Mom Jeans – Moms Over Forty Beware
When I was growing up there were no “mom jeans.” There were Levis, Wranglers, and at some point in the seventies along came Gloria Vanderbilt who turned the workman’s pant into a fashion statement. Before that, there just weren’t many styles of jeans for moms to wear.
In the nineties, when I became a mom myself, the mom jean entered the picture. I don’t remember them being called mom jeans. They were just the latest style, different enough from the previous one that in order to remain in style you needed to own a pair. And as the photos of me pushing swings, carrying birthday cakes, and running around parks would suggest, they were far from flattering. High of waist, low of crotch, accentuator of hips and flattener of ass. They pretty much highlighted whatever was bad and distorted what was likely good on most bodies.
Then, like many fads, they disappeared. But no one lamentingly said, “remember mom jeans? I wish they would start making those again.”
And now they’re back. Why? The only answer I can come up with is that they ran out of other people you are close to to name jeans after.
Boyfriend jeans, made famous by Marilyn Monroe, delivered an inherent sexiness. The fact that in their looseness and bagginess one could camouflage middle age spread hips, under toned thighs, and that little roll of fat around your center that somehow, no matter what you do to avoid it, suddenly appears, made them a great post-forty mom choice.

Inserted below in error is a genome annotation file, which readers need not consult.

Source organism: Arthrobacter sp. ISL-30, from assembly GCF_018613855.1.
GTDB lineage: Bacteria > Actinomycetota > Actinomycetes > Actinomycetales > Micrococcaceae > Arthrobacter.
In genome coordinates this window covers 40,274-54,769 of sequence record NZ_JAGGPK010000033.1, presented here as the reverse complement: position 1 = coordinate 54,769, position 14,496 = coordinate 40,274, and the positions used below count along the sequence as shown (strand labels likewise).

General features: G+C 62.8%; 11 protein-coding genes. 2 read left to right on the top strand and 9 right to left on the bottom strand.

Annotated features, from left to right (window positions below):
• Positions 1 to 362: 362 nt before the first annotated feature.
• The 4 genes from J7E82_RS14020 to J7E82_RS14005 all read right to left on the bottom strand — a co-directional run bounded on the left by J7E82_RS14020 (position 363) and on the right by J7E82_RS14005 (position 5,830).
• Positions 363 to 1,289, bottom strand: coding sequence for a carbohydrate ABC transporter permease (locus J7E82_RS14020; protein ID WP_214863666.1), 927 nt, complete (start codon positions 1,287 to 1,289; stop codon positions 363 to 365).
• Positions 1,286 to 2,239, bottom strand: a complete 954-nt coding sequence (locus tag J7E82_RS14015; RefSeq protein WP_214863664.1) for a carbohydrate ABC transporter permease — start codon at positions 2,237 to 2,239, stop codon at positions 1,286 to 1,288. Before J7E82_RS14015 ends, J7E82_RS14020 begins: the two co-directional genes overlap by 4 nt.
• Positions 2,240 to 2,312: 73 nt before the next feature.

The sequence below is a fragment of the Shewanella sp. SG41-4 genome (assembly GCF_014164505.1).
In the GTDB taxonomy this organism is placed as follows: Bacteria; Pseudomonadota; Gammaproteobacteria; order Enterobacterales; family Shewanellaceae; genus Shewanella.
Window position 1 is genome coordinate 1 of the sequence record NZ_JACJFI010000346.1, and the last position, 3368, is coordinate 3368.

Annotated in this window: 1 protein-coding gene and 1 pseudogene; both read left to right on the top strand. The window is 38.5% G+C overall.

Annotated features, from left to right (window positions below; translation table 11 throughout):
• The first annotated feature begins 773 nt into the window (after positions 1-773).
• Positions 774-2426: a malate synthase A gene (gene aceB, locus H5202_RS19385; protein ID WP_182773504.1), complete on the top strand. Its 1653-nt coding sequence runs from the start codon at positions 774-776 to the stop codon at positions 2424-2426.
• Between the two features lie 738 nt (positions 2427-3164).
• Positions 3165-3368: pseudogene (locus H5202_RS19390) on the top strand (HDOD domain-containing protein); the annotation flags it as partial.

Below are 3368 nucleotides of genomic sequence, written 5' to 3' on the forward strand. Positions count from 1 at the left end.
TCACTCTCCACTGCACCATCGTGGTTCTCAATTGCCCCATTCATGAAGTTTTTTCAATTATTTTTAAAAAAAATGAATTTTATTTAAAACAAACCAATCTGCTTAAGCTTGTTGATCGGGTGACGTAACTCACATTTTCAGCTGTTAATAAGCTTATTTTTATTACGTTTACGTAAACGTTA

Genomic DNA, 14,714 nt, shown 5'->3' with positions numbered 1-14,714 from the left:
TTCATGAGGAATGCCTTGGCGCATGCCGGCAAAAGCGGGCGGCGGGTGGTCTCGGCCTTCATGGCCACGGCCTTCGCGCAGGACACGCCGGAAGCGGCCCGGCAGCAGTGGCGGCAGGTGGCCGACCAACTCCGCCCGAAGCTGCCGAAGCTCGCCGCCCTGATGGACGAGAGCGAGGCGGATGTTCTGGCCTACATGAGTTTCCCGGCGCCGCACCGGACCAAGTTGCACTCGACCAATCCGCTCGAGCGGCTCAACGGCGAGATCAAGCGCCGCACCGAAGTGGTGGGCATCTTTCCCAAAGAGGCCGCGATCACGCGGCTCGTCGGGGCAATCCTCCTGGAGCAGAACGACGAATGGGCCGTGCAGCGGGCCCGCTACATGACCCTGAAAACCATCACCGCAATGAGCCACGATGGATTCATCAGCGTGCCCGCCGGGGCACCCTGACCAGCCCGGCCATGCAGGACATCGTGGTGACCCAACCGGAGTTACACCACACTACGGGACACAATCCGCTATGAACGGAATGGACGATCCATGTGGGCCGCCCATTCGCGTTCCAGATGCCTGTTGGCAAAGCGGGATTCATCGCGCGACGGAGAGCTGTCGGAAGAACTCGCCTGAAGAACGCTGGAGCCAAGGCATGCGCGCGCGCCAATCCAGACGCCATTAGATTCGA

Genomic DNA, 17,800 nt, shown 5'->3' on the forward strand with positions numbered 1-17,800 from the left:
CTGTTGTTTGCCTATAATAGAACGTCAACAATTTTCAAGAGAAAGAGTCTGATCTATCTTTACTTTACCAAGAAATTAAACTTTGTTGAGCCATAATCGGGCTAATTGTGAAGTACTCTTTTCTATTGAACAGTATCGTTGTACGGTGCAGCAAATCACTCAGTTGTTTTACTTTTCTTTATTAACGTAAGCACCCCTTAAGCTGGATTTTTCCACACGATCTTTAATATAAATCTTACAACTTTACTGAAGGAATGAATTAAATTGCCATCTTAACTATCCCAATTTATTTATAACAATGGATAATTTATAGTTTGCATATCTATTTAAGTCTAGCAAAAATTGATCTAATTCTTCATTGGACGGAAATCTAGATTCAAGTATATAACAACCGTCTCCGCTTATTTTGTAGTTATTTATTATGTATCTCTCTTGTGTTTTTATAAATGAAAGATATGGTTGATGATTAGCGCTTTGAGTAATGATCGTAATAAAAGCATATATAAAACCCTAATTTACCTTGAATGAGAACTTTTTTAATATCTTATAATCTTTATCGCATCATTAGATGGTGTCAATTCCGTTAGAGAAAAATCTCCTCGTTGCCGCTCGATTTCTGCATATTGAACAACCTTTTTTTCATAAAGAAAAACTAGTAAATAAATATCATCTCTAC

I was perfectly happy with the girlfriend jean (a tighter, slimmer, higher-waisted version of the boyfriend jean). And the skinnies, all that elastic that could hold you in and push you up, though often cutting off the circulation in your legs. But for a high ass, who needs blood flowing to their feet? And my favorites, the little flare jean that shows just enough ankle it takes years off your legs and looks great with booties, sneakers and heels.
But now we’re left with the latest trend, the ultra- unflattering mom jean. And because they have mom in the title, many women over a certain age decided they should return to wearing them.
Sure, for those of us with kids now in their twenties they harkened back to another time, a time when we were pushing our angels on swings and not removing them from our insurance policies. They had a nostalgia factor, but they’re more unflattering now than they were when we were thirty.
Here’s the thing: I’ve seen Mom Jeans look really good. They look good on the kid I was pushing in the swing in the nineties. She is now twenty-six and a size two.
As for me, I’m sticking with my kick flares, my boyfriends, and my skinnies. I will leave the mom jeans for those who are yet to actually be moms.